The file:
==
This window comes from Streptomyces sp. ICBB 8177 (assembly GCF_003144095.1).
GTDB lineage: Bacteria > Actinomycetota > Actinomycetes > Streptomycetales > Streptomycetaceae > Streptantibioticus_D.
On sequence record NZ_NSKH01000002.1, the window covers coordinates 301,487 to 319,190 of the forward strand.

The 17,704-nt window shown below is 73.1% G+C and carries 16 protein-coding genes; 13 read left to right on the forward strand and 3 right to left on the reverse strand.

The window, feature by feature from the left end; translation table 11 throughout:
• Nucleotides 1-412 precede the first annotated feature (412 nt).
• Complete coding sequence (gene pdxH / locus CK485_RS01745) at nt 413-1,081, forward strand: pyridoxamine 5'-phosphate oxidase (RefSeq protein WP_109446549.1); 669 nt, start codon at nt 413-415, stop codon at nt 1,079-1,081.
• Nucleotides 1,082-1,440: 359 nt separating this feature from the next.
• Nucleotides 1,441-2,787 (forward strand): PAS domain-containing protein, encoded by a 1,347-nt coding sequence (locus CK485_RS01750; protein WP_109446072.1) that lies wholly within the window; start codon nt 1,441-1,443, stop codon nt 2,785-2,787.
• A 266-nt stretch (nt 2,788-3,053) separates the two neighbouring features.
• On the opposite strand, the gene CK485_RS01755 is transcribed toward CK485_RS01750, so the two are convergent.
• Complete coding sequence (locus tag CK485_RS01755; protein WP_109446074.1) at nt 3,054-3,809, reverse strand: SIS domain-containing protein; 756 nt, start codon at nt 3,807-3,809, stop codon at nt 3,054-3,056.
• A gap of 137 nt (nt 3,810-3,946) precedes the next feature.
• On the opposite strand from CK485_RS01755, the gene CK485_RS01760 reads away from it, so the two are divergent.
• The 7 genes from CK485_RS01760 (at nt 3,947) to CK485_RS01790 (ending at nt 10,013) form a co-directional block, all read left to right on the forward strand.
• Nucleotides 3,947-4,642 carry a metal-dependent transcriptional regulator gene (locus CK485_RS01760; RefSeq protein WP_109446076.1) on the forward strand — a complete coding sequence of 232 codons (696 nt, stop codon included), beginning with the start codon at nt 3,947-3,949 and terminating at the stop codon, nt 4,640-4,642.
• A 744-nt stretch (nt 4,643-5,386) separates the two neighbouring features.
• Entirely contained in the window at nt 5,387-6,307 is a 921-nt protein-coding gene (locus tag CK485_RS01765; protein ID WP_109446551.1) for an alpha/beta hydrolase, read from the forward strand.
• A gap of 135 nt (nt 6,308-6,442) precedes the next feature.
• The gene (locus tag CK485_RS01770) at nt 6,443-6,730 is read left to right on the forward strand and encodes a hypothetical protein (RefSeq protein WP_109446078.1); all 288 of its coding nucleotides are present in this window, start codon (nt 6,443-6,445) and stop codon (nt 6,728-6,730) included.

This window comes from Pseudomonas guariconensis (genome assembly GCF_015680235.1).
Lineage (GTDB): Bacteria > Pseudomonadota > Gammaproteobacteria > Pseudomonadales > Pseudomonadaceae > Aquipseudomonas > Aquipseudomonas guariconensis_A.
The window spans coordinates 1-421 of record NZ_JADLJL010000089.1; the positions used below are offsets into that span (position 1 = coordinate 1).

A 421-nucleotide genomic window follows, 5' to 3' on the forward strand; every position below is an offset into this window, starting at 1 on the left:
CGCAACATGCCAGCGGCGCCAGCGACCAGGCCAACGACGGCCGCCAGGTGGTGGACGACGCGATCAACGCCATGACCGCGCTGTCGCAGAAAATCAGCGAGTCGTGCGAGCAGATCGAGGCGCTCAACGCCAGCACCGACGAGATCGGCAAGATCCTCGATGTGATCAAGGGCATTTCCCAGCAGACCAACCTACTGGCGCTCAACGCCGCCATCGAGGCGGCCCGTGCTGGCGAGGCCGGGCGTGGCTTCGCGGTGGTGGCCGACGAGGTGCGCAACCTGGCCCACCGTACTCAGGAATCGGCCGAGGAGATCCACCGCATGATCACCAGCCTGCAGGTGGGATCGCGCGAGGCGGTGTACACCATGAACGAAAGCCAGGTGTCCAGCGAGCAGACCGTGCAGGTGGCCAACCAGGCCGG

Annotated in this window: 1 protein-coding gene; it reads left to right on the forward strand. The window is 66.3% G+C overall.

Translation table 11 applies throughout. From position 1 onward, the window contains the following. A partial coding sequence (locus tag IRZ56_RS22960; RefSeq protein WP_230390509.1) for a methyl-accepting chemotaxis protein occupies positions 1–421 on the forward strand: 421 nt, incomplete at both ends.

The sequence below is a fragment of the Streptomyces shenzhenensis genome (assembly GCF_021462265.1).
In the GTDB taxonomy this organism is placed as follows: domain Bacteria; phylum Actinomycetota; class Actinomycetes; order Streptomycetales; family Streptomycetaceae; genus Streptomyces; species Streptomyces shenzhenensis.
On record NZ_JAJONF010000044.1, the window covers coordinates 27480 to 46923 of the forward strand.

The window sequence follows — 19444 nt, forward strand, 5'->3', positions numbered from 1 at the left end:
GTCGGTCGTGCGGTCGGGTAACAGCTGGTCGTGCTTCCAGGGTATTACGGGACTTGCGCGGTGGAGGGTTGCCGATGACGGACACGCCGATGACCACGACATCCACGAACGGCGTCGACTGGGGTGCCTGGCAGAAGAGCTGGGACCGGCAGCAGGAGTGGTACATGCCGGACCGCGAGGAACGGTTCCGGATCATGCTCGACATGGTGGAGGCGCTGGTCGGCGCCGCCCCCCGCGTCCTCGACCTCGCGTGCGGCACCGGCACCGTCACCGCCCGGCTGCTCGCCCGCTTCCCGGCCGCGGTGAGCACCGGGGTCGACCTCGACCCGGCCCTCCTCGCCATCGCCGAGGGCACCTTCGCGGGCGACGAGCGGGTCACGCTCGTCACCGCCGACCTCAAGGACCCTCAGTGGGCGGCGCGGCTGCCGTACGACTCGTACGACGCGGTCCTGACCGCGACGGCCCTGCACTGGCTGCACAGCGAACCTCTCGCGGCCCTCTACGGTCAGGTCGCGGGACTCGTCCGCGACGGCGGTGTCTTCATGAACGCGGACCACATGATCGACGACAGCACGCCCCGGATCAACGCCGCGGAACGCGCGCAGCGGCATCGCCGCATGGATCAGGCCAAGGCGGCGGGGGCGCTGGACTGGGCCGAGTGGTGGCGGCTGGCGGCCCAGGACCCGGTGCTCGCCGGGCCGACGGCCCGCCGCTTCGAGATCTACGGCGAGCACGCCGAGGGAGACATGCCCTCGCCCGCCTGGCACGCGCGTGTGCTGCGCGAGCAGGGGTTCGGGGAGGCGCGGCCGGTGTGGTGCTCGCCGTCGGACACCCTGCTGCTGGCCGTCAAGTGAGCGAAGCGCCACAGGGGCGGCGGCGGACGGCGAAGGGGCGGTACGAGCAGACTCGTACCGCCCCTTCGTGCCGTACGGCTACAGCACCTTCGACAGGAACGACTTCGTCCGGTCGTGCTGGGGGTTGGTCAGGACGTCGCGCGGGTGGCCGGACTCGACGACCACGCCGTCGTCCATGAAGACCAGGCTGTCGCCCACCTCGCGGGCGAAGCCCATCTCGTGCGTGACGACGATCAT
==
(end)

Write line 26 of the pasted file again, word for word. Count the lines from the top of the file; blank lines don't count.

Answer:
Annotated in this window: 1 protein-coding gene; it reads left to right on the forward strand. The window is 66.3% G+C overall.